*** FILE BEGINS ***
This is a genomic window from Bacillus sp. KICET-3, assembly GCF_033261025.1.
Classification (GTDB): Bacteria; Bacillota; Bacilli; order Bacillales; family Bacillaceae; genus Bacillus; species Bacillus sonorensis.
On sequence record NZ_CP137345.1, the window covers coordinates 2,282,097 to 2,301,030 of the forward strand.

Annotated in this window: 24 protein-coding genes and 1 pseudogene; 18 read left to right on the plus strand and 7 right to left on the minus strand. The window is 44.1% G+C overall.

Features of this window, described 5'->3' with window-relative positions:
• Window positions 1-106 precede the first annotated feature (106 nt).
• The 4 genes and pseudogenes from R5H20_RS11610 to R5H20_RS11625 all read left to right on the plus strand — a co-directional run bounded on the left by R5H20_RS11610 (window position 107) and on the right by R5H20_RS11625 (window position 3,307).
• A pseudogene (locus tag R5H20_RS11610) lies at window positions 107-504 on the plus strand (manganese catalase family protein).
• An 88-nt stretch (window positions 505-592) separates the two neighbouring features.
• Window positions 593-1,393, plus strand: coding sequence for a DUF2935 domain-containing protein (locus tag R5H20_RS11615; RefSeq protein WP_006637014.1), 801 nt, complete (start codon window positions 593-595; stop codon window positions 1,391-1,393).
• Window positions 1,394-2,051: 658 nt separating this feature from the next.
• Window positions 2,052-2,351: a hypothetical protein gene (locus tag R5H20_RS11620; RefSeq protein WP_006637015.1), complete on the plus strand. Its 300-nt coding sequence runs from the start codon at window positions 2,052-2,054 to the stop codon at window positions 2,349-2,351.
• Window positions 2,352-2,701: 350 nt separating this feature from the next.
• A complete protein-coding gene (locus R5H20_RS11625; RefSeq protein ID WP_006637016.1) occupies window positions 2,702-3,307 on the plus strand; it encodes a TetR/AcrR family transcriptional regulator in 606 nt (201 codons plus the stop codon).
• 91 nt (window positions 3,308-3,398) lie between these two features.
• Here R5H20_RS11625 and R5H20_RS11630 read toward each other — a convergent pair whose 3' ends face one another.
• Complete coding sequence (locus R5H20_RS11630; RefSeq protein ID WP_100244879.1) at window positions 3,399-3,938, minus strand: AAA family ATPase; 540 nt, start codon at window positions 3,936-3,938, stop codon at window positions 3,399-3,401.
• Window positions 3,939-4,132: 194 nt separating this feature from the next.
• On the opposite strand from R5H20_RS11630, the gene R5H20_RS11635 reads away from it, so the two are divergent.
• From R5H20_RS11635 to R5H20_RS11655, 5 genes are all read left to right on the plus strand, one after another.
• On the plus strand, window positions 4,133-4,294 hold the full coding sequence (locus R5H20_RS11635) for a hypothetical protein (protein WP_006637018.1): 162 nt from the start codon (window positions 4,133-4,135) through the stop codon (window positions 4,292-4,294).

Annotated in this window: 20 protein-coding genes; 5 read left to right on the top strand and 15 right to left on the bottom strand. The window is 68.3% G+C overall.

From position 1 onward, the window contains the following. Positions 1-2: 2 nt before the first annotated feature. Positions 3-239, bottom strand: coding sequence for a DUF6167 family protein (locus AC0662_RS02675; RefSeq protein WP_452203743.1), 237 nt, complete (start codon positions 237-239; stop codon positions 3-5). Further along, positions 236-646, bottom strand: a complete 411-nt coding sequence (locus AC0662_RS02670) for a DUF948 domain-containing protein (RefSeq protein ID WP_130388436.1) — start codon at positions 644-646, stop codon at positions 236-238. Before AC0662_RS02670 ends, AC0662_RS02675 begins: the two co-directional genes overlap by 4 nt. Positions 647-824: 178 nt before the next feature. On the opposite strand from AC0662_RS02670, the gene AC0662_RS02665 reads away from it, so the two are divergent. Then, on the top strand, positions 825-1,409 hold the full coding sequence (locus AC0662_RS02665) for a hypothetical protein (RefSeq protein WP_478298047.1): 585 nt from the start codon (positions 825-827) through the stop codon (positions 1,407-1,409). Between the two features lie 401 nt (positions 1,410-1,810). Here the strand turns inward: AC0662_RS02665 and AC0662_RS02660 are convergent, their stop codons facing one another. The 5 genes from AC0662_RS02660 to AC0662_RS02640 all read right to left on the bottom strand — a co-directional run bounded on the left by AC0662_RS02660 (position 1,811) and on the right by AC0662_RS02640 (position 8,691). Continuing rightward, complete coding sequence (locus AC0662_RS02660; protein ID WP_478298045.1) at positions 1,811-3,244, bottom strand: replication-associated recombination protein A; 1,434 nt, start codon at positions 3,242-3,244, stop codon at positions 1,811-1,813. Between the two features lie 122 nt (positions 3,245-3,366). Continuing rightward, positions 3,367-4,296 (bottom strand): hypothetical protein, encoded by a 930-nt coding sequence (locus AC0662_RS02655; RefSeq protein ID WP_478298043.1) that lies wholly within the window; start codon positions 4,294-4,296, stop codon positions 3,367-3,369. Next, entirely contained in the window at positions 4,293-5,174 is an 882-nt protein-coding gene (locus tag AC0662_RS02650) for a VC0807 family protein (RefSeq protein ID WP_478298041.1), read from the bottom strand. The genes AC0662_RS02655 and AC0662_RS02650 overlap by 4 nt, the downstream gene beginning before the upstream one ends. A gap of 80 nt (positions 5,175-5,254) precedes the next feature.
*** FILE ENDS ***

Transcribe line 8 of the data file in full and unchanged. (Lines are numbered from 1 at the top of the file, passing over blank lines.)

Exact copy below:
• A pseudogene (locus tag R5H20_RS11610) lies at window positions 107-504 on the plus strand (manganese catalase family protein).